Allen, G.R. & Russell, B.C. 1986. Part VII Fishes. pp. 79-103 in Berry, P.F. (ed.) Faunal Surveys of the Rowley Shoals, Scott Reef and Seringapatam Reef, northwestern Australia. Records of the Western Australian Museum, Supplement 25: 1-106

Allen, G.R., Steene, R.C. & Orchard, M. 2007. Fishes of Christmas Island. Christmas Island : Christmas Island Natural History Association 2 edn, 284 pp.

Allen, G.R. & Swainston, R. 1988. The Marine Fishes of North-Western Australia. A field guide for anglers and divers. Perth, WA : Western Australian Museum vi 201 pp., 70 pls. 

Bleeker, P. 1855. Bijdrage tot de kennis der ichthyologische fauna van de Batoe-eilanden. Natuurkundig Tijdschrift voor Nederlandsch Indië 8: 305-328 See ref at BHL

Dawson, C.E. 1976. Review of the Indo-Pacific pipefish genus Choeroichthys (Pisces : Syngnathidae) with descriptions of two new species. Proceedings of the Biological Society of Washington 89(3): 39-66 figs 1-9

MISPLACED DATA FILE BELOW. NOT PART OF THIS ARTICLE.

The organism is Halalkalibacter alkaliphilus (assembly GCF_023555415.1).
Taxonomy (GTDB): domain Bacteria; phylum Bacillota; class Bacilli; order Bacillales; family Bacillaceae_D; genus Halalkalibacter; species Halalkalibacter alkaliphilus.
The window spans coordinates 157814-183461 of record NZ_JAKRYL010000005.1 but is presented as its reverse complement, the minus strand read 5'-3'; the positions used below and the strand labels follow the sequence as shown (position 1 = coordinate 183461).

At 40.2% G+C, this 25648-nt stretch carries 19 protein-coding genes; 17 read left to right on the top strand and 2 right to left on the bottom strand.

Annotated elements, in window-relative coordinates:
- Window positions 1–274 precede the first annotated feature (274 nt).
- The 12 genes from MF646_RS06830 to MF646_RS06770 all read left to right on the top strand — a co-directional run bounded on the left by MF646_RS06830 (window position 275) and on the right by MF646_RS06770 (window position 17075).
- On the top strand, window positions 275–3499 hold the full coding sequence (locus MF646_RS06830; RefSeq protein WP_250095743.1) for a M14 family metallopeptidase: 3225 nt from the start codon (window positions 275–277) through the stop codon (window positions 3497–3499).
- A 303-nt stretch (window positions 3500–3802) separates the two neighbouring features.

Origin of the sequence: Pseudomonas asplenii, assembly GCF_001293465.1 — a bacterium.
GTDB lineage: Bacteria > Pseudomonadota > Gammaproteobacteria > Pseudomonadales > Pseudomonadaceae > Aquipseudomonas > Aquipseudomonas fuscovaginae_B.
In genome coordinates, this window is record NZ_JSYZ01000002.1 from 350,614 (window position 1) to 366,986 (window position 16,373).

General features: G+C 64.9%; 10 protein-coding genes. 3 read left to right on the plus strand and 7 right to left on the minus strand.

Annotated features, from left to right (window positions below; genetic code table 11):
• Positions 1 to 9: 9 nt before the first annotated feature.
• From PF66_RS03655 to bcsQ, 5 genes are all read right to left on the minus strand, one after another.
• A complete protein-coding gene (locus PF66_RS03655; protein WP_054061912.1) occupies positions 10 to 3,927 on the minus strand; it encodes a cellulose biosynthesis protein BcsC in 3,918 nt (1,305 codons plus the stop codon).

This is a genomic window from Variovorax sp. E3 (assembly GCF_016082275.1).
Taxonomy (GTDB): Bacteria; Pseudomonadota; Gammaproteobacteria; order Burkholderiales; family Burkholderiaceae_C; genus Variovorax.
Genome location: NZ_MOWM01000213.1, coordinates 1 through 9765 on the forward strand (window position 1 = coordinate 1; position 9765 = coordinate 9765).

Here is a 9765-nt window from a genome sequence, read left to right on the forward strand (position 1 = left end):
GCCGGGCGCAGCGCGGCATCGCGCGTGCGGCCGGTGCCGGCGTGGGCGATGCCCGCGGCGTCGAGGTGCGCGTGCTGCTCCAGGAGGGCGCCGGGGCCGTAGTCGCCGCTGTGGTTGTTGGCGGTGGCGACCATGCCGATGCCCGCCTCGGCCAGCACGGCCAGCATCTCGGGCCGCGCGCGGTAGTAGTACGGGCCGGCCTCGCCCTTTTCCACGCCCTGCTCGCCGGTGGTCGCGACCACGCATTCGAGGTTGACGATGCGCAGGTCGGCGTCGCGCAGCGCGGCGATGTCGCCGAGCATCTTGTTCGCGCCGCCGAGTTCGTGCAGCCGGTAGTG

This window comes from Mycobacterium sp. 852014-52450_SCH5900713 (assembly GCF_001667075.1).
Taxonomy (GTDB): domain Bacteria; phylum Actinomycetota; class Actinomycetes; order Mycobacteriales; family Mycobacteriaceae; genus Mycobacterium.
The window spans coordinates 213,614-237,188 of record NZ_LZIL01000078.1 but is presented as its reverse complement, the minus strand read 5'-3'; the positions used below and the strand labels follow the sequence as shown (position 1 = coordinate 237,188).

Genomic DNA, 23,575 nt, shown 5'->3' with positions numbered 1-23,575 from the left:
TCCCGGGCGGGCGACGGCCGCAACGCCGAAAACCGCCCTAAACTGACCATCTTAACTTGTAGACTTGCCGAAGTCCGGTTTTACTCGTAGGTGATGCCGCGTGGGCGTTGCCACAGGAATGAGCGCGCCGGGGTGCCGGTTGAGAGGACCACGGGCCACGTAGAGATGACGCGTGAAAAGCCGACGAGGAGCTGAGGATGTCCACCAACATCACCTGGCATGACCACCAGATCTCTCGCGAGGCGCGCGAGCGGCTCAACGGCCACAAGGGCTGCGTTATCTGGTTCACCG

Dawson, C.E. 1985. Indo-Pacific Pipefishes (Red Sea to the Americas). Ocean Springs (Mississippi) : Gulf Coast Research Laboratory 230 pp. 293 figs pl. 1.

Dawson, C. & Fritzsche, R. 1975. Odontoid processes in pipefish jaws. Nature 257(5525): 390. https://doi.org/10.1038/257390a0

Fiegenbaum, H. & Pollom, R. 2015. Choeroichthys brachysoma. The IUCN Red List of Threatened Species 2015: e.T56852595A82938789. https://dx.doi.org/10.2305/IUCN.UK.2015.RLTS.T56852595A82938789.en. Downloaded on 14 July 2020.

Fricke, R. 2004. Review of the pipefishes and seahorses (Teleostei: Syngnathidae) of New Caledonia, with descriptions of five new species. Stuttgarter Beiträge zur Naturkunde. Serie A (Biologie). 668: 1-66.

Günther, A. 1884. Reptilia, Batrachia and Pisces. pp. 29–33 pl. 3 in, Report on the Zoological Collections Made in the Indo-Pacific Oceans during the Voyage of H.M.S. Alert, 1881–82. London : British Museum. (described as Doryichthys serialis)

Hobbs, J-P.A., Newman, S.J., Mitsopoulos, G.E.A., Travers, M.J., Skepper, C.L., Gilligan, J.J., Allen, G.R., Choat, H.J. & Ayling, A.M. 2014. Checklist and new records of Christmas Island fishes: the influence of isolation, biogeography and habitat availability on species abundance and community composition. Raffles Bulletin of Zoology Supplement 30: 184–202